In Ki Tak Song v Oizumit the Appellate Division, Second Department reversed a jury verdict for the defendants and ordered a new trial after it found that the jury was confused when filling out its verdict sheet. The Plaintiff, Ki Tak Song, was suing the plaintiffs Yoko Oizumi and Daniel Oizumi for personal injuries he allegedly suffered in a car accident. Daniel Oizumi was driving Yoko Oizumi’s vehicle when it allegedly struck Song’s vehicle from the rear. The jury originally found that the defendant’s were negligent but that their negligence was not a substantial factor causing the injury to Song. Song’s appeal was based on the fact that the jury had filled out two copies of the verdict sheet and that there was evidence that they were confused as to the questions on the first sheet.
A verdict sheet is presented to jurors after the completion of a trial and it presents them with questions about the case which they must answer. In this case the answers on the first verdict sheet were inconsistent. The court had, without further instructions to the jury and without consulting the parties, given the jury a second verdict sheet despite the fact that the answers on the first sheet were internally inconsistant. The plaintiff appealed claiming that the verdict was a product of jury confusion and is inherently inconsistent as a matter of law.
After the verdict was entered the court informed the parties that the verdict was based on answers given by the jury on a second verdict sheet because the jury had been confused by the first verdict sheet and had made a mistake on it. The court told the parties that they had instructed the court officer to give the jury another copy of the verdict sheet to the jury without convening the jury or speaking directly to it. Therefore there was no chance for the court to give the jury instructions on properly filling out the sheet or on the meaning of the questions contained within it. There was also no chance for the parties to challenge any instructions made or examine the first verdict sheet.
The court at this time told the parties that the jury was “scratching out on the first page” and that the jurors would be initialing the mistakes it had made on the first sheet. However, when the party’s saw the first verdict sheet after the verdict was entered they saw that what the jury had done was not a simple mistake but a change which covered up an inconsistency on the first sheet. The first sheet asked the jurors “Were the defendants negligent?” next to the question was one signature, normally all jurors will check off either yes or no and sign. Also next to the question all the jurors had put an X next to the answer “no” and a check mark next to the answer “yes.” The “yes” was then crossed out and initialed next to.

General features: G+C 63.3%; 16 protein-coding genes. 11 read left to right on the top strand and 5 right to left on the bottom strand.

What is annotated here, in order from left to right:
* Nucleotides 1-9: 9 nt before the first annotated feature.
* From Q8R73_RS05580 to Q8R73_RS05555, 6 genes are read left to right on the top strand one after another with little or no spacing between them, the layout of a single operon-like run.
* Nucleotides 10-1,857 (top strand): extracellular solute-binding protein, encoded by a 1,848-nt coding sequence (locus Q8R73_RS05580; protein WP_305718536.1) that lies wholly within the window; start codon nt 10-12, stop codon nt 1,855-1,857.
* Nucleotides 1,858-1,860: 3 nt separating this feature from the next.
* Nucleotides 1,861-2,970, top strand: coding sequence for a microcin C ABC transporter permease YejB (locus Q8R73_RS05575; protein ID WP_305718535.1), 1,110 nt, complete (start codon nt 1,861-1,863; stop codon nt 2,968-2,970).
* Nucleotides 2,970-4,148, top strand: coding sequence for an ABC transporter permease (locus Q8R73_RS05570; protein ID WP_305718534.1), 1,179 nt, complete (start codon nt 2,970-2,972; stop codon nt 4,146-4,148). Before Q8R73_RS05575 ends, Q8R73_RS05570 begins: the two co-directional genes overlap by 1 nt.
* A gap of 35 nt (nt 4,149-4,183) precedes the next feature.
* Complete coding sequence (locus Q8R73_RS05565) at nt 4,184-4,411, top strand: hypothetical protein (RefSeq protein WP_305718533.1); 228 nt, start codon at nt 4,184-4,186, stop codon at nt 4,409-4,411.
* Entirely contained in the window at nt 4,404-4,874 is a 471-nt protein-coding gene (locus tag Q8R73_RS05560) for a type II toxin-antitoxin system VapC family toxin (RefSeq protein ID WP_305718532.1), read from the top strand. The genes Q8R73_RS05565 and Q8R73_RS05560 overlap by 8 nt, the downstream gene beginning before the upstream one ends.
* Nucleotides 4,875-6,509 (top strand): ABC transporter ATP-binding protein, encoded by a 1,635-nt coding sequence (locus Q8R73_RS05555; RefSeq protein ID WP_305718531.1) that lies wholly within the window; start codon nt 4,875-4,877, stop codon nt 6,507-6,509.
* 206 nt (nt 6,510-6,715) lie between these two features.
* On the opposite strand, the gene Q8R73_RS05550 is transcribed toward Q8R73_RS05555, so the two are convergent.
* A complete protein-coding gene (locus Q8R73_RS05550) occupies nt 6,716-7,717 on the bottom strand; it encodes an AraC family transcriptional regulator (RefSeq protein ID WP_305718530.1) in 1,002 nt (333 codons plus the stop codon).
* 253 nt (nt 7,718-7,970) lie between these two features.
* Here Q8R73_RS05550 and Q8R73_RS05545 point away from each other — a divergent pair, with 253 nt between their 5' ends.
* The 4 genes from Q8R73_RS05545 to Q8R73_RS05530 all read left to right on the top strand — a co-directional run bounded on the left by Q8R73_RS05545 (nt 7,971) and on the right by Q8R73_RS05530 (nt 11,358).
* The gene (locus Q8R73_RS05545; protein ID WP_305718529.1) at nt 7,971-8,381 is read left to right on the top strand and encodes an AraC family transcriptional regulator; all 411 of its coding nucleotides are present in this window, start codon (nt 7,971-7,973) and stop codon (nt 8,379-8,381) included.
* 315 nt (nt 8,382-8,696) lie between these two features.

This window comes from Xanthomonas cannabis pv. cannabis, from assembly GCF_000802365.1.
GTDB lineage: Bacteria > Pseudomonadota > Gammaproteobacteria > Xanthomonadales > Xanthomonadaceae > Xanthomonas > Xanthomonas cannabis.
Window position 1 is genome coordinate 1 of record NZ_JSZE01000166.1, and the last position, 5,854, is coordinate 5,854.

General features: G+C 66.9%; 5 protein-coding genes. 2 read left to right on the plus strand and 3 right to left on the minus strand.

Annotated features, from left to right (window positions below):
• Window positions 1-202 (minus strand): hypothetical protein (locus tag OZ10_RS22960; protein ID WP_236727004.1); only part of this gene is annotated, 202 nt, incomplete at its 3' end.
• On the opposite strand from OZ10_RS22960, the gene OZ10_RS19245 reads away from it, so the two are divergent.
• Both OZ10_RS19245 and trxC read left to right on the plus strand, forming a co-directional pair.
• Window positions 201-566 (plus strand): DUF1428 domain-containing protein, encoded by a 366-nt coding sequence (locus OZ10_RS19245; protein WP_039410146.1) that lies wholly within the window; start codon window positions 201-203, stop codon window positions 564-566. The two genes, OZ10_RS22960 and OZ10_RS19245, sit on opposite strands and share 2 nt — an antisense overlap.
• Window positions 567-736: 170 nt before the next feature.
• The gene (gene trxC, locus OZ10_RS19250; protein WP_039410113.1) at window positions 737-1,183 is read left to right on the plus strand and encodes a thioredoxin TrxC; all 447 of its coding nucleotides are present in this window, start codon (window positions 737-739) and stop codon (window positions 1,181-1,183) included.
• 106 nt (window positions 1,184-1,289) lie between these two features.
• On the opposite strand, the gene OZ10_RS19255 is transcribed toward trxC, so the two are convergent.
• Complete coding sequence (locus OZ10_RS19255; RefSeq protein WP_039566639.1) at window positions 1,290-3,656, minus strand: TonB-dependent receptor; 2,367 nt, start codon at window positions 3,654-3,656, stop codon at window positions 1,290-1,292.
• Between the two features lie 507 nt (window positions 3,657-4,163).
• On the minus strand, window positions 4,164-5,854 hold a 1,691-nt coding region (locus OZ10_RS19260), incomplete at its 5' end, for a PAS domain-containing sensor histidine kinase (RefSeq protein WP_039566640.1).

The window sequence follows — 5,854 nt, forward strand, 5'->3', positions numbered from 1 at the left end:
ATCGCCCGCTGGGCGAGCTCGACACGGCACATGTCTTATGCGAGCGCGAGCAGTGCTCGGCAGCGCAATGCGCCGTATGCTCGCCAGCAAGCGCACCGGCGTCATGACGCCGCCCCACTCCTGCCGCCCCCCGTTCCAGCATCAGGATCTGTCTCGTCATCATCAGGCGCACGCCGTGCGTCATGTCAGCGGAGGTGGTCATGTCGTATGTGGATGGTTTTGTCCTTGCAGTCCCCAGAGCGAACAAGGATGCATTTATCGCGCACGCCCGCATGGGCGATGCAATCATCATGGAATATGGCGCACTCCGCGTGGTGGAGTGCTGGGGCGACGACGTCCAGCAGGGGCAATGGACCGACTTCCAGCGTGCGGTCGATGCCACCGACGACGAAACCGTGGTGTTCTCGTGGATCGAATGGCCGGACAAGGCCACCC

The form also asked the jurors “Was the negligence of the defendants a substantial factor in causing the accident?” Next to this question the jurors had written an X next to no. However, the instructions told them that if they decided the defendant’s negligence was not a substantial factor in causing the accident then they should not answer the subsequent questions including one which allocated blame between the defendants and the plaintiff. They went on to answer these questions, allotting 20% of the blame to the defendants. This implies that the instructions on the form were unclear.
While juries have a right to alter their verdict if it is recorded incorrectly so that it matches their true intentions in this case the court found that because the first sheet was internally inconsistent, and because the jury had failed to initial several of the questions, the Supreme Court had erred in failing to direct the jury to reconsider its original verdict before giving the second verdict sheet to the jury. Therefore the Appellate Court ordered that the judgment be reversed and the case sent for a new trial.